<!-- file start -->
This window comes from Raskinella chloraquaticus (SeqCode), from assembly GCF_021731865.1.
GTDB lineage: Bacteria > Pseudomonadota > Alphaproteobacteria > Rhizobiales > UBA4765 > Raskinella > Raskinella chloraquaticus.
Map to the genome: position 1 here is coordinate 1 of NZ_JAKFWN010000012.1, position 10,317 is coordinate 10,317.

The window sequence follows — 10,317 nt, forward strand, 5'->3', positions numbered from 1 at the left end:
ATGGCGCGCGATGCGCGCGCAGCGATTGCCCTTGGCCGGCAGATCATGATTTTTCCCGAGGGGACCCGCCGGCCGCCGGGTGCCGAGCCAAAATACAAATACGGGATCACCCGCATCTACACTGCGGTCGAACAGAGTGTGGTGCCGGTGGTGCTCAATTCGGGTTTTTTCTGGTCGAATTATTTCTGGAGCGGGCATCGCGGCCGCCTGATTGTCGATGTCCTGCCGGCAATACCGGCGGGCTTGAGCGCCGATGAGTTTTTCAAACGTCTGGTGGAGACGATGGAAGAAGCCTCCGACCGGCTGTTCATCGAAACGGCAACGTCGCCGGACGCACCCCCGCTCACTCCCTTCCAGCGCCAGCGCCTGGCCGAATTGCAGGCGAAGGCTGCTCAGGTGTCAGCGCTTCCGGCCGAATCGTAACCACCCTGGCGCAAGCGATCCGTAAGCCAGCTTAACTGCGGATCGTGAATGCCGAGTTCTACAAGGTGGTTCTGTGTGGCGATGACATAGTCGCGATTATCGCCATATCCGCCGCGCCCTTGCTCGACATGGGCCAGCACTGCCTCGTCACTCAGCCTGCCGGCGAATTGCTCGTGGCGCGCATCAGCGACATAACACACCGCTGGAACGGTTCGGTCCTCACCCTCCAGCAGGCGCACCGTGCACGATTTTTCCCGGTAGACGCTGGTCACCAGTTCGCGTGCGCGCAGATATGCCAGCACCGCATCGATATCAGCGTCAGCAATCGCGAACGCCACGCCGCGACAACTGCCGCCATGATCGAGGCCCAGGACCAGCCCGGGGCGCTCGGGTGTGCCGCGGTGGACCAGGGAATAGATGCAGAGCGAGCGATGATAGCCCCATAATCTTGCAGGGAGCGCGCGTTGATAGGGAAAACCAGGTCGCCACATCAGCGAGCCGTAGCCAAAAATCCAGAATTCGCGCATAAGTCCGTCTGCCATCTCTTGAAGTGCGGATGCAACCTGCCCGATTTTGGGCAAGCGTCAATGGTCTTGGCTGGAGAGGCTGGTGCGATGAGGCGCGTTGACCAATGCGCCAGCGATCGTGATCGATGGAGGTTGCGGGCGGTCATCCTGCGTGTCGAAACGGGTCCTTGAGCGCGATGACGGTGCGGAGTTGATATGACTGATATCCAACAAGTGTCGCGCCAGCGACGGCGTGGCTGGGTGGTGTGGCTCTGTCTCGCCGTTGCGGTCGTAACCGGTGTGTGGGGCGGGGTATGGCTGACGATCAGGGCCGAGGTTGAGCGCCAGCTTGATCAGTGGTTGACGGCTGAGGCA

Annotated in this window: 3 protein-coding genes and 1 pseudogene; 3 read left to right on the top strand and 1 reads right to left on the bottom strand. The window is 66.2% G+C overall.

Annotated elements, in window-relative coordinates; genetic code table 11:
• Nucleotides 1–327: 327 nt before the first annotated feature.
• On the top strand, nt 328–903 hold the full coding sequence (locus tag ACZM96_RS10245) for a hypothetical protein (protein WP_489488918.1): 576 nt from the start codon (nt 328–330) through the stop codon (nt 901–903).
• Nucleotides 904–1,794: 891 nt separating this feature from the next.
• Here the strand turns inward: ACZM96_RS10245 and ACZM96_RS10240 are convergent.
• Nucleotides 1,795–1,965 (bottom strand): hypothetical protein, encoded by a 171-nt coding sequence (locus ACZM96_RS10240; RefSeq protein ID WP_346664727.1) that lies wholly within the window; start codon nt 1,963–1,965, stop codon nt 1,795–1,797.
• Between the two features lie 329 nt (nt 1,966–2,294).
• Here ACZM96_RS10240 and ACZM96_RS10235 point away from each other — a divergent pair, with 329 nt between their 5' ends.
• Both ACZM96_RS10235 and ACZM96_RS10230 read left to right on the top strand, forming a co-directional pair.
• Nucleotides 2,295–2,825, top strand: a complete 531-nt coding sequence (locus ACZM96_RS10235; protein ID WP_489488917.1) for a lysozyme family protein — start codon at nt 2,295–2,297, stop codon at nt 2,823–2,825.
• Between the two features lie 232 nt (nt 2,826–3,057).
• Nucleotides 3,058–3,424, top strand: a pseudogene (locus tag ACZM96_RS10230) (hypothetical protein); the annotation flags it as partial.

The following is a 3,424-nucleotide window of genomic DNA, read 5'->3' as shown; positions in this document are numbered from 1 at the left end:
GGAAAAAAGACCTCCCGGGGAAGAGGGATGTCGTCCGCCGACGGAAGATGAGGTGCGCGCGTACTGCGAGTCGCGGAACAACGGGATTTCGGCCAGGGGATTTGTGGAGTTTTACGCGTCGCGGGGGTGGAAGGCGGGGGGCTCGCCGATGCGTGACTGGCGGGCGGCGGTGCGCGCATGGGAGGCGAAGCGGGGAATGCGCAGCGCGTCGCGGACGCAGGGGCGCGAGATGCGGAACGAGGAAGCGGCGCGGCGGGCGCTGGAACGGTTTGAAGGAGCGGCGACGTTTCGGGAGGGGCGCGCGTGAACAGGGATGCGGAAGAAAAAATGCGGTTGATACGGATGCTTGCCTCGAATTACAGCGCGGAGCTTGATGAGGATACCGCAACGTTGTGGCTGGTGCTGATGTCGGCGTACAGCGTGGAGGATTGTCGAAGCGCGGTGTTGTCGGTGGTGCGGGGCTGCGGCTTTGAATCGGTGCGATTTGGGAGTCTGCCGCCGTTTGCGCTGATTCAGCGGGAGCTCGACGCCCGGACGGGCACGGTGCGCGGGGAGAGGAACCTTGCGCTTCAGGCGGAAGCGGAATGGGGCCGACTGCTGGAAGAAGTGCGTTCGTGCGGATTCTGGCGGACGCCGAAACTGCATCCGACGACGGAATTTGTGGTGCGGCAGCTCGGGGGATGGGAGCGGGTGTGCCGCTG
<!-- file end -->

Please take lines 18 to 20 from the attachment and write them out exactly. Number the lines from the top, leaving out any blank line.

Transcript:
• Nucleotides 3,058–3,424, top strand: a pseudogene (locus tag ACZM96_RS10230) (hypothetical protein); the annotation flags it as partial.

The following is a 3,424-nucleotide window of genomic DNA, read 5'->3' as shown; positions in this document are numbered from 1 at the left end:
GGAAAAAAGACCTCCCGGGGAAGAGGGATGTCGTCCGCCGACGGAAGATGAGGTGCGCGCGTACTGCGAGTCGCGGAACAACGGGATTTCGGCCAGGGGATTTGTGGAGTTTTACGCGTCGCGGGGGTGGAAGGCGGGGGGCTCGCCGATGCGTGACTGGCGGGCGGCGGTGCGCGCATGGGAGGCGAAGCGGGGAATGCGCAGCGCGTCGCGGACGCAGGGGCGCGAGATGCGGAACGAGGAAGCGGCGCGGCGGGCGCTGGAACGGTTTGAAGGAGCGGCGACGTTTCGGGAGGGGCGCGCGTGAACAGGGATGCGGAAGAAAAAATGCGGTTGATACGGATGCTTGCCTCGAATTACAGCGCGGAGCTTGATGAGGATACCGCAACGTTGTGGCTGGTGCTGATGTCGGCGTACAGCGTGGAGGATTGTCGAAGCGCGGTGTTGTCGGTGGTGCGGGGCTGCGGCTTTGAATCGGTGCGATTTGGGAGTCTGCCGCCGTTTGCGCTGATTCAGCGGGAGCTCGACGCCCGGACGGGCACGGTGCGCGGGGAGAGGAACCTTGCGCTTCAGGCGGAAGCGGAATGGGGCCGACTGCTGGAAGAAGTGCGTTCGTGCGGATTCTGGCGGACGCCGAAACTGCATCCGACGACGGAATTTGTGGTGCGGCAGCTCGGGGGATGGGAGCGGGTGTGCCGCTG